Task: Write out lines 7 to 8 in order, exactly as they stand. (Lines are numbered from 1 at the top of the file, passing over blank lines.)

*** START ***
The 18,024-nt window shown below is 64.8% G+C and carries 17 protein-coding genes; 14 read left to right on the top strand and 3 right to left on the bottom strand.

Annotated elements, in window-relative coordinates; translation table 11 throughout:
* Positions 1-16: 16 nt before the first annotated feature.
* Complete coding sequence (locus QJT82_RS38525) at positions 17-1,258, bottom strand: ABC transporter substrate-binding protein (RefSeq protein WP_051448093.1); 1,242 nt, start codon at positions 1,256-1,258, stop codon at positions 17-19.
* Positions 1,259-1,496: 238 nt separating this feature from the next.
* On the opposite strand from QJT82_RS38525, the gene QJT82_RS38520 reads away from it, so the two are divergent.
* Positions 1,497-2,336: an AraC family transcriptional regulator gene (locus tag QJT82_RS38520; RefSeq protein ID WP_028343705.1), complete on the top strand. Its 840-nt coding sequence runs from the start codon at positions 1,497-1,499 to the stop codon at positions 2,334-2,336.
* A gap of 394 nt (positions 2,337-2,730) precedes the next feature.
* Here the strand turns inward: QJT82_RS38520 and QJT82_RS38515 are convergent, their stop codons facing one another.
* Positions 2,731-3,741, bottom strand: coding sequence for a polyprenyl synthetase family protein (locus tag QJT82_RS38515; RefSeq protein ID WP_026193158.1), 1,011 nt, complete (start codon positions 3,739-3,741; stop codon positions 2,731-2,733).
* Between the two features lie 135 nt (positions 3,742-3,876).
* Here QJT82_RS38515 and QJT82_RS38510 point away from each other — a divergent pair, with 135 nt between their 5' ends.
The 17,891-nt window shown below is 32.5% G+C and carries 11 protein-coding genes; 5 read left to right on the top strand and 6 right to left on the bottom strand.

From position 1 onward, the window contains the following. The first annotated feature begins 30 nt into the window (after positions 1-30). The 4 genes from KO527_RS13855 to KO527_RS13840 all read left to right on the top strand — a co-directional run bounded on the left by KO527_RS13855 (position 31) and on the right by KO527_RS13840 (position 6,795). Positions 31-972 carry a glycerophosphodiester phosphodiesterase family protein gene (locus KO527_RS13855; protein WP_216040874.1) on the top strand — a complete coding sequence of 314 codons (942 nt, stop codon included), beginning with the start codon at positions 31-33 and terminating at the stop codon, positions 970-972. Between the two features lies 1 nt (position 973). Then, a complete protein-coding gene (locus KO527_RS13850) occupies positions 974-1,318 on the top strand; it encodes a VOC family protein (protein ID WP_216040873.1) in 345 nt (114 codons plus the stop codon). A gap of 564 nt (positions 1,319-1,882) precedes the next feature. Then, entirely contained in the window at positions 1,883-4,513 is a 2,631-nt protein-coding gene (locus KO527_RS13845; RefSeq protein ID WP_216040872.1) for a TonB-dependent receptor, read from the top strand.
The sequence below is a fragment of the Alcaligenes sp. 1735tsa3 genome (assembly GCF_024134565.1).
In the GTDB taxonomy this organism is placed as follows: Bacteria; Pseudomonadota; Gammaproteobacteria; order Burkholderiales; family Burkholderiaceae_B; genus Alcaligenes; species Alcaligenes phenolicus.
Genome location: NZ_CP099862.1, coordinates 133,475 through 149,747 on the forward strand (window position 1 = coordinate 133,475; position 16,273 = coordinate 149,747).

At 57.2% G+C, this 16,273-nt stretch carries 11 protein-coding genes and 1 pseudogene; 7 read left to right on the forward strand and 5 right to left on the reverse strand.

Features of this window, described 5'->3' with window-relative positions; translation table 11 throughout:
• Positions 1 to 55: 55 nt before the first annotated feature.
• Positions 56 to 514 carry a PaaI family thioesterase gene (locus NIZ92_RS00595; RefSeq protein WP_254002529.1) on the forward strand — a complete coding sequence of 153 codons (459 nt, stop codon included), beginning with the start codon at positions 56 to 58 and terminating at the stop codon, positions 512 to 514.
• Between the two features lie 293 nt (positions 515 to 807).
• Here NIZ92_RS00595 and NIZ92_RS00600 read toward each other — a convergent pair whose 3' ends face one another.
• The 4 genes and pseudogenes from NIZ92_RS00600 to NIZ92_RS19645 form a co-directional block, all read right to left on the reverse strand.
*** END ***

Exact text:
* Positions 1,497-2,336: an AraC family transcriptional regulator gene (locus tag QJT82_RS38520; RefSeq protein ID WP_028343705.1), complete on the top strand. Its 840-nt coding sequence runs from the start codon at positions 1,497-1,499 to the stop codon at positions 2,334-2,336.
* A gap of 394 nt (positions 2,337-2,730) precedes the next feature.